Friday, December 9, 2011

St. James Anglican Church - Advent - 2nd Week

Laura, Gilbert and I were at St. James Anglican Church, Vancouver  for the lighting of the 2nd Advent candle. Jesus is coming. Hallelujah.
The sermon was intriguing. I later discussed interpretation of Greek and Aramaic with a friend who told me that Hebrew wasn't a language in the day of Jesus. That discussion I had outside Dug Out later that day had concerned  state of 'hopelessness'.  Advent was the season of greatest hope.  "Spirituality"  has also been considered as 'hopefulness'.
Listening to a friend in despair, an aetheist, who wanted to believe in anything because he said he'd lost even that capacity, I was reminded of "Eloi, Eloi, lema sabachthani" from Mark 15 in the New Testament, among the last sayings of Jesus on the cross. "My God, My God, Why have you forsaken me."  In contrast to my friend, Jesus in his greatest pain didn't lose his belief in God. Indeed he continued to speak to God with his dying breath.  It was that discussion of that passage and whether it was originally in Greek or Aramaic that the discussion of language of translation and interpretations arose.  My other friend who believes was discussing with me our mutural friend who doesn't and what we could do to help him when he insists he's beyond help.
Certainly that line, "Eloi, Eloi, lema sabachthani"  is open to multiple interpretations.  Some might say it condemns the whole Christian religon and reflects Jesus' losing faith in himself as well as God.  Personally I've always found comforting that Jesus didn't speak to his father in a 'churchy' way.  By the standards of the 'authorities'  he was downright 'irreverent'.  Personally I've questioned God's actions in my life and with even a toothpick cross I'm likely to cry out "lami sabachthani'.  I'm a big fan of preventative prayer.  I'd hate to hold off questioning God's providence to my dying breath.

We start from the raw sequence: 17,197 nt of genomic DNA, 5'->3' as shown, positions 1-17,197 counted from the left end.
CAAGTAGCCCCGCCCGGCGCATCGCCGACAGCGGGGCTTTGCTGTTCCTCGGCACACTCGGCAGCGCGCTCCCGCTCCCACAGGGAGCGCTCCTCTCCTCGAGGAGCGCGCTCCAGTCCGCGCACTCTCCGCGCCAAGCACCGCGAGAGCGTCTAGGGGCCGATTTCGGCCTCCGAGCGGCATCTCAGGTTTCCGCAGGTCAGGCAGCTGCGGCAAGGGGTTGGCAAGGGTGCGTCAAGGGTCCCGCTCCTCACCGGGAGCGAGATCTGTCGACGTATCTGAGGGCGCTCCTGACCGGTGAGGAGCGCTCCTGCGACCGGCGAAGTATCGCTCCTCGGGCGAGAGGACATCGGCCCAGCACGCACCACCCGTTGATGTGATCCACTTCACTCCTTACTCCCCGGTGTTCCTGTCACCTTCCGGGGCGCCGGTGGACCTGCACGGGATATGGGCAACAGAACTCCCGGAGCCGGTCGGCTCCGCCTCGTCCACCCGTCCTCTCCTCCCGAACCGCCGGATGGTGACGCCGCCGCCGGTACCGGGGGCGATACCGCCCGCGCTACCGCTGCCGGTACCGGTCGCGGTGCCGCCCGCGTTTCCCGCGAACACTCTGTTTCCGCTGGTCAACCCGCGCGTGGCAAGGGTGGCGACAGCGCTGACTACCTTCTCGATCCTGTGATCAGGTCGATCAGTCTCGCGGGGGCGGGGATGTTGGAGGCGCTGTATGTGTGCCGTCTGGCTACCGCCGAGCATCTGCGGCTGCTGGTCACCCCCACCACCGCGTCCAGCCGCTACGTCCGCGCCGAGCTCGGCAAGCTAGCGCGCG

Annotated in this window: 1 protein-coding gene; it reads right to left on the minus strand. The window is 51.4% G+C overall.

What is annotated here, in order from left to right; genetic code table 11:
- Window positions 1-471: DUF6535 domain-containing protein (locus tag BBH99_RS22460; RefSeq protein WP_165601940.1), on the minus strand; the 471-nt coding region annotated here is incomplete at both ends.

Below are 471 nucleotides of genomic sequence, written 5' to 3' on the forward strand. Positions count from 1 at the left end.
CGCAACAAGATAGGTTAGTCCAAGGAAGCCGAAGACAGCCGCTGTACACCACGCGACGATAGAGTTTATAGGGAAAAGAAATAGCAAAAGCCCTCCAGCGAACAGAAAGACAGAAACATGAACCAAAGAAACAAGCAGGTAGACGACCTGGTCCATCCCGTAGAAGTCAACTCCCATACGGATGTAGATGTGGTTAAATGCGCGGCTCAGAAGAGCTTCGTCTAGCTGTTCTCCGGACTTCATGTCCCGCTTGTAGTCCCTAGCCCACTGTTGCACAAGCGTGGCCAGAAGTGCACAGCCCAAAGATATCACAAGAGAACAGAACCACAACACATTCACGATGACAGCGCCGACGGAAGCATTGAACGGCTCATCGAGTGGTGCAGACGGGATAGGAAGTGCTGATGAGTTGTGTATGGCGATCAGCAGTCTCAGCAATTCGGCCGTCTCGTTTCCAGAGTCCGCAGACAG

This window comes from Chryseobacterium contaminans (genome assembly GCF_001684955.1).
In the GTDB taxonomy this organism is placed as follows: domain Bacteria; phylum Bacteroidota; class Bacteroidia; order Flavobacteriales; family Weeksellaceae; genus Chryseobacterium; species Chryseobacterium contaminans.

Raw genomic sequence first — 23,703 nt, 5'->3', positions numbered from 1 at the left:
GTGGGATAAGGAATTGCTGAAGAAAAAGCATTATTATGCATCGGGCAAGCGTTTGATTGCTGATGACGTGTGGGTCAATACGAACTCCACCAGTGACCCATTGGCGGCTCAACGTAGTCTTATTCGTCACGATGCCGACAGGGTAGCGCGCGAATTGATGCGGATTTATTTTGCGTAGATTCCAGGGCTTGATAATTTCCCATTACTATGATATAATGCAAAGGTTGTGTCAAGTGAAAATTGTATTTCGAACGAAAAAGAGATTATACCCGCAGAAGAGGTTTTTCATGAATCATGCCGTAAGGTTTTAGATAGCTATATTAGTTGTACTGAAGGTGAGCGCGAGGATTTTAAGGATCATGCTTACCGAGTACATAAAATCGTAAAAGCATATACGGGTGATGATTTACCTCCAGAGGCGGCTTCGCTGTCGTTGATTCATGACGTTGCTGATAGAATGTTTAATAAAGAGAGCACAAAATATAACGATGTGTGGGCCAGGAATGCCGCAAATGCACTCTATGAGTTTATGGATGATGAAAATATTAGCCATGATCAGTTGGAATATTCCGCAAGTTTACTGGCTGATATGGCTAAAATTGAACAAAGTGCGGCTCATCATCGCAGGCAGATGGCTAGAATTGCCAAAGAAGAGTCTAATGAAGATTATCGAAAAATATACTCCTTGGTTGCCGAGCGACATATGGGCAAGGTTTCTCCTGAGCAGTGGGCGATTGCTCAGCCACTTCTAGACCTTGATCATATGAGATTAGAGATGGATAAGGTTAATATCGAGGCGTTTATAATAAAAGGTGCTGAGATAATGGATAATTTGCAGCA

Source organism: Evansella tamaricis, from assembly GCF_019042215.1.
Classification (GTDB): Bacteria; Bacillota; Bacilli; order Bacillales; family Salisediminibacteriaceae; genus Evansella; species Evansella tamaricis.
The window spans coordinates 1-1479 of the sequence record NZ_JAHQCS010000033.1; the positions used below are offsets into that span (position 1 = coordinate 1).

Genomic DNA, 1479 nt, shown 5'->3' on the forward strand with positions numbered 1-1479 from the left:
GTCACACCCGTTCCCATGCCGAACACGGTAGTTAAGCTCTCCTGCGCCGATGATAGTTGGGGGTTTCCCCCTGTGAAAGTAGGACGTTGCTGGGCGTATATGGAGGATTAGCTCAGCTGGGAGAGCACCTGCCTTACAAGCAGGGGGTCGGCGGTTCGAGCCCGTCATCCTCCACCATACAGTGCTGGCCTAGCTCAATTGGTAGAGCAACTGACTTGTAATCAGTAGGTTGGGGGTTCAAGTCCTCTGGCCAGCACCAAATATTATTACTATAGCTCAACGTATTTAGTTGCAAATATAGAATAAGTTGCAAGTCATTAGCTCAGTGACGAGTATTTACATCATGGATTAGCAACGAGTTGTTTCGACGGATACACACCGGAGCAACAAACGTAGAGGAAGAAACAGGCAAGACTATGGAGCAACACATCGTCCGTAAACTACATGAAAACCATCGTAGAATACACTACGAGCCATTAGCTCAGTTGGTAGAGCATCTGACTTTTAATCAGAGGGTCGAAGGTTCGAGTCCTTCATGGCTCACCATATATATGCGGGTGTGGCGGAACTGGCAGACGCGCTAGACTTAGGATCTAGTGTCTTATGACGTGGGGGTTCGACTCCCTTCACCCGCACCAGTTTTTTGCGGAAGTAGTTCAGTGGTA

That said, church is a great experience.  Elizabeth greeted us at the door and made Gilbert's day. Elizabeth is one of his favourite aunts so he was happy to hang out with her greeting people rather than being hushed by me and required to lie quiet under the pew.
A pew is a bench in a church.  Despite sounding something vaguely 'bodily' it referrs to the holy bench.  As little boys in church we thought they were called that because of all the bums that had been on them and all the farts they must have known.  I think that discussion occurred in Sunday school when we were supposed to be studying the Bible.
The choir is the group of people that sing at the back.  The choir as St. James Anglican Church is particularly entertaining.  Church choirs are  the source of all great rock and rollers like Elvis Presley, John Lennon, John Cleese and such.  Mostly people start singing in choirs and go on from the church to the secular world where they take off half their clothes,  add some bawdy bits and get rich quick.  These days the choir members mostly get into country. Better hairdos.  It's hard to believe but it's likely most of the rappers had their debutes vocally in church.  That's where Aretha Franklin's began.  While the Chinese communists continue to focus on ranting the underground Christian movement is turning computer geeks and ping pong players melodic.